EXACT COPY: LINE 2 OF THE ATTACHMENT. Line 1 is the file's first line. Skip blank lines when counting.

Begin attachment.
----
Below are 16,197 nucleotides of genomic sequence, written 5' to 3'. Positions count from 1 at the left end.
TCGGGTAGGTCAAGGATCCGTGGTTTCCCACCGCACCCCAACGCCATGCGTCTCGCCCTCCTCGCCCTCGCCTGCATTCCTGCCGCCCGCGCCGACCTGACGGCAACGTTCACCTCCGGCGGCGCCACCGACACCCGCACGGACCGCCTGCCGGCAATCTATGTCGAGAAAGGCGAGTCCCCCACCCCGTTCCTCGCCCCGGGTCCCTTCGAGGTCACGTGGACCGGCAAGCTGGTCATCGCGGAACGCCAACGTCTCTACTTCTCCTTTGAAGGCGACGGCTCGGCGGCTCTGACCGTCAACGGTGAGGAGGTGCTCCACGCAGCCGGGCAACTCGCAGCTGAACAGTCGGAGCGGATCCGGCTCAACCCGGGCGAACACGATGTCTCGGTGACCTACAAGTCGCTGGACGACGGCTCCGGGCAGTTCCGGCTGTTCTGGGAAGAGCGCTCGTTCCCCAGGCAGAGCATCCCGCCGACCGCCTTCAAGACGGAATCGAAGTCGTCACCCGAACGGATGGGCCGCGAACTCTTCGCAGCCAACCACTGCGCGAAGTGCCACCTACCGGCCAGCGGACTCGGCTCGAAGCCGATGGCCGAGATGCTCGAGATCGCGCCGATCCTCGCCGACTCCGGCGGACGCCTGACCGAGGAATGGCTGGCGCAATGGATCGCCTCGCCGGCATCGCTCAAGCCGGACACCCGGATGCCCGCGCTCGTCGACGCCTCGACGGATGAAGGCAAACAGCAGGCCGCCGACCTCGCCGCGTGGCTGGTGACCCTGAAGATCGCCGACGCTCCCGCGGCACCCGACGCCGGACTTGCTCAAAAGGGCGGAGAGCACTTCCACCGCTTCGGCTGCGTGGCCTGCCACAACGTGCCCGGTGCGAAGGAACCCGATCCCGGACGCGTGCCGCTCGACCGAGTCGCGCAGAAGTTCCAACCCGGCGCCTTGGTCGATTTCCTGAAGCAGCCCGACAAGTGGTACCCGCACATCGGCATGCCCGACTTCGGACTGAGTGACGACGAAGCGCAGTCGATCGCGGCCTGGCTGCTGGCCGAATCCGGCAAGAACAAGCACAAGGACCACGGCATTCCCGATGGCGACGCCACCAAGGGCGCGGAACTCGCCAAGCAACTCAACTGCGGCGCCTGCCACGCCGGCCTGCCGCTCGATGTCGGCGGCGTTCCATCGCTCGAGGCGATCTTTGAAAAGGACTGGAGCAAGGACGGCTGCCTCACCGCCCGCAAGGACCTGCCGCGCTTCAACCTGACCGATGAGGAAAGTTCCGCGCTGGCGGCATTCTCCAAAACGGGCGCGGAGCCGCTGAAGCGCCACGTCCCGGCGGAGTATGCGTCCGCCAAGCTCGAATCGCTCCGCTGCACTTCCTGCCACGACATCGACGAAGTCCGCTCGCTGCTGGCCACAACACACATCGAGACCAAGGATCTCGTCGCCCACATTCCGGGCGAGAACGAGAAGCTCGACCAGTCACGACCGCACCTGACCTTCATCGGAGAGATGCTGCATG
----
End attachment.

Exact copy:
TCGGGTAGGTCAAGGATCCGTGGTTTCCCACCGCACCCCAACGCCATGCGTCTCGCCCTCCTCGCCCTCGCCTGCATTCCTGCCGCCCGCGCCGACCTGACGGCAACGTTCACCTCCGGCGGCGCCACCGACACCCGCACGGACCGCCTGCCGGCAATCTATGTCGAGAAAGGCGAGTCCCCCACCCCGTTCCTCGCCCCGGGTCCCTTCGAGGTCACGTGGACCGGCAAGCTGGTCATCGCGGAACGCCAACGTCTCTACTTCTCCTTTGAAGGCGACGGCTCGGCGGCTCTGACCGTCAACGGTGAGGAGGTGCTCCACGCAGCCGGGCAACTCGCAGCTGAACAGTCGGAGCGGATCCGGCTCAACCCGGGCGAACACGATGTCTCGGTGACCTACAAGTCGCTGGACGACGGCTCCGGGCAGTTCCGGCTGTTCTGGGAAGAGCGCTCGTTCCCCAGGCAGAGCATCCCGCCGACCGCCTTCAAGACGGAATCGAAGTCGTCACCCGAACGGATGGGCCGCGAACTCTTCGCAGCCAACCACTGCGCGAAGTGCCACCTACCGGCCAGCGGACTCGGCTCGAAGCCGATGGCCGAGATGCTCGAGATCGCGCCGATCCTCGCCGACTCCGGCGGACGCCTGACCGAGGAATGGCTGGCGCAATGGATCGCCTCGCCGGCATCGCTCAAGCCGGACACCCGGATGCCCGCGCTCGTCGACGCCTCGACGGATGAAGGCAAACAGCAGGCCGCCGACCTCGCCGCGTGGCTGGTGACCCTGAAGATCGCCGACGCTCCCGCGGCACCCGACGCCGGACTTGCTCAAAAGGGCGGAGAGCACTTCCACCGCTTCGGCTGCGTGGCCTGCCACAACGTGCCCGGTGCGAAGGAACCCGATCCCGGACGCGTGCCGCTCGACCGAGTCGCGCAGAAGTTCCAACCCGGCGCCTTGGTCGATTTCCTGAAGCAGCCCGACAAGTGGTACCCGCACATCGGCATGCCCGACTTCGGACTGAGTGACGACGAAGCGCAGTCGATCGCGGCCTGGCTGCTGGCCGAATCCGGCAAGAACAAGCACAAGGACCACGGCATTCCCGATGGCGACGCCACCAAGGGCGCGGAACTCGCCAAGCAACTCAACTGCGGCGCCTGCCACGCCGGCCTGCCGCTCGATGTCGGCGGCGTTCCATCGCTCGAGGCGATCTTTGAAAAGGACTGGAGCAAGGACGGCTGCCTCACCGCCCGCAAGGACCTGCCGCGCTTCAACCTGACCGATGAGGAAAGTTCCGCGCTGGCGGCATTCTCCAAAACGGGCGCGGAGCCGCTGAAGCGCCACGTCCCGGCGGAGTATGCGTCCGCCAAGCTCGAATCGCTCCGCTGCACTTCCTGCCACGACATCGACGAAGTCCGCTCGCTGCTGGCCACAACACACATCGAGACCAAGGATCTCGTCGCCCACATTCCGGGCGAGAACGAGAAGCTCGACCAGTCACGACCGCACCTGACCTTCATCGGAGAGATGCTGCATG